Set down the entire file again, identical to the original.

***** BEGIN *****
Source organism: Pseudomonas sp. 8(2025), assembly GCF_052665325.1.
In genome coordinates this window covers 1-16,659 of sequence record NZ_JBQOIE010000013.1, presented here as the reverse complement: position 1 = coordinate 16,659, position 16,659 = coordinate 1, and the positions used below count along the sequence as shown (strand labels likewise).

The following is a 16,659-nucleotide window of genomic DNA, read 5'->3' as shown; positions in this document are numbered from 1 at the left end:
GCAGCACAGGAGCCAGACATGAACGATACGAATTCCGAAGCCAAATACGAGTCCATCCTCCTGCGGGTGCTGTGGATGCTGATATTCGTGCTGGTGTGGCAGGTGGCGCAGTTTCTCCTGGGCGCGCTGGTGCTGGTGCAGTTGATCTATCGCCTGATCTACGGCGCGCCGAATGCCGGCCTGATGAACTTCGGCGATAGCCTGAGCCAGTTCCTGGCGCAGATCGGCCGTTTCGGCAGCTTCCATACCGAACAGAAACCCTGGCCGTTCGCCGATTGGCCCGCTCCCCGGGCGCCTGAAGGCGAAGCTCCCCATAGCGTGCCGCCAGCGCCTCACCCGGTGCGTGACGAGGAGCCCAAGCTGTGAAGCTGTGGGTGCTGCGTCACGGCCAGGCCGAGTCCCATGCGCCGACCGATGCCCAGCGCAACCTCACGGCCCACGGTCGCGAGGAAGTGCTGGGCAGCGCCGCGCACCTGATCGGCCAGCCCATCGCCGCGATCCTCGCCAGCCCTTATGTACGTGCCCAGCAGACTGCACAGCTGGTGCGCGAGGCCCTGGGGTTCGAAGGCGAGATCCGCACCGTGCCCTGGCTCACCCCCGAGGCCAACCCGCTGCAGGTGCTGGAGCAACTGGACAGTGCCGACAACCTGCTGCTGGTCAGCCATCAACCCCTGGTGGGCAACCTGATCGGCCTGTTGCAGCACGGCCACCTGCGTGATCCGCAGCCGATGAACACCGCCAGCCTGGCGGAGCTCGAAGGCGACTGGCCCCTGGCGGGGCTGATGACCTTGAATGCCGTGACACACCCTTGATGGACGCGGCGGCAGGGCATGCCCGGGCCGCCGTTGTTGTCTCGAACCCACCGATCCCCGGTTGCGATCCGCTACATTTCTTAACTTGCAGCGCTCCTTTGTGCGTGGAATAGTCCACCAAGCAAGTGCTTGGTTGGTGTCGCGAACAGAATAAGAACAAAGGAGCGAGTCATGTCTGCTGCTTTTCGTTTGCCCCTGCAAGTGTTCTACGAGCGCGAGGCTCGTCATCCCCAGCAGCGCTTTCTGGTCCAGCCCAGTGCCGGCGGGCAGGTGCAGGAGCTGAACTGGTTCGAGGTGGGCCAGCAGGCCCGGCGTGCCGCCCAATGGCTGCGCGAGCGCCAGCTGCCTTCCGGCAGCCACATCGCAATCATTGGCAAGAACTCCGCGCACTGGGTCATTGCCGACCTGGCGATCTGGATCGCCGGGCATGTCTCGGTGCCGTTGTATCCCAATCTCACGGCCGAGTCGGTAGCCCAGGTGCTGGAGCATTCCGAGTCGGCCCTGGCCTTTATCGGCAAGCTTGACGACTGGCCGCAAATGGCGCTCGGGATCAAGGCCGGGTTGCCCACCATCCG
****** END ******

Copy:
Source organism: Pseudomonas sp. 8(2025), assembly GCF_052665325.1.
In genome coordinates this window covers 1-16,659 of sequence record NZ_JBQOIE010000013.1, presented here as the reverse complement: position 1 = coordinate 16,659, position 16,659 = coordinate 1, and the positions used below count along the sequence as shown (strand labels likewise).

The following is a 16,659-nucleotide window of genomic DNA, read 5'->3' as shown; positions in this document are numbered from 1 at the left end:
GCAGCACAGGAGCCAGACATGAACGATACGAATTCCGAAGCCAAATACGAGTCCATCCTCCTGCGGGTGCTGTGGATGCTGATATTCGTGCTGGTGTGGCAGGTGGCGCAGTTTCTCCTGGGCGCGCTGGTGCTGGTGCAGTTGATCTATCGCCTGATCTACGGCGCGCCGAATGCCGGCCTGATGAACTTCGGCGATAGCCTGAGCCAGTTCCTGGCGCAGATCGGCCGTTTCGGCAGCTTCCATACCGAACAGAAACCCTGGCCGTTCGCCGATTGGCCCGCTCCCCGGGCGCCTGAAGGCGAAGCTCCCCATAGCGTGCCGCCAGCGCCTCACCCGGTGCGTGACGAGGAGCCCAAGCTGTGAAGCTGTGGGTGCTGCGTCACGGCCAGGCCGAGTCCCATGCGCCGACCGATGCCCAGCGCAACCTCACGGCCCACGGTCGCGAGGAAGTGCTGGGCAGCGCCGCGCACCTGATCGGCCAGCCCATCGCCGCGATCCTCGCCAGCCCTTATGTACGTGCCCAGCAGACTGCACAGCTGGTGCGCGAGGCCCTGGGGTTCGAAGGCGAGATCCGCACCGTGCCCTGGCTCACCCCCGAGGCCAACCCGCTGCAGGTGCTGGAGCAACTGGACAGTGCCGACAACCTGCTGCTGGTCAGCCATCAACCCCTGGTGGGCAACCTGATCGGCCTGTTGCAGCACGGCCACCTGCGTGATCCGCAGCCGATGAACACCGCCAGCCTGGCGGAGCTCGAAGGCGACTGGCCCCTGGCGGGGCTGATGACCTTGAATGCCGTGACACACCCTTGATGGACGCGGCGGCAGGGCATGCCCGGGCCGCCGTTGTTGTCTCGAACCCACCGATCCCCGGTTGCGATCCGCTACATTTCTTAACTTGCAGCGCTCCTTTGTGCGTGGAATAGTCCACCAAGCAAGTGCTTGGTTGGTGTCGCGAACAGAATAAGAACAAAGGAGCGAGTCATGTCTGCTGCTTTTCGTTTGCCCCTGCAAGTGTTCTACGAGCGCGAGGCTCGTCATCCCCAGCAGCGCTTTCTGGTCCAGCCCAGTGCCGGCGGGCAGGTGCAGGAGCTGAACTGGTTCGAGGTGGGCCAGCAGGCCCGGCGTGCCGCCCAATGGCTGCGCGAGCGCCAGCTGCCTTCCGGCAGCCACATCGCAATCATTGGCAAGAACTCCGCGCACTGGGTCATTGCCGACCTGGCGATCTGGATCGCCGGGCATGTCTCGGTGCCGTTGTATCCCAATCTCACGGCCGAGTCGGTAGCCCAGGTGCTGGAGCATTCCGAGTCGGCCCTGGCCTTTATCGGCAAGCTTGACGACTGGCCGCAAATGGCGCTCGGGATCAAGGCCGGGTTGCCCACCATCCG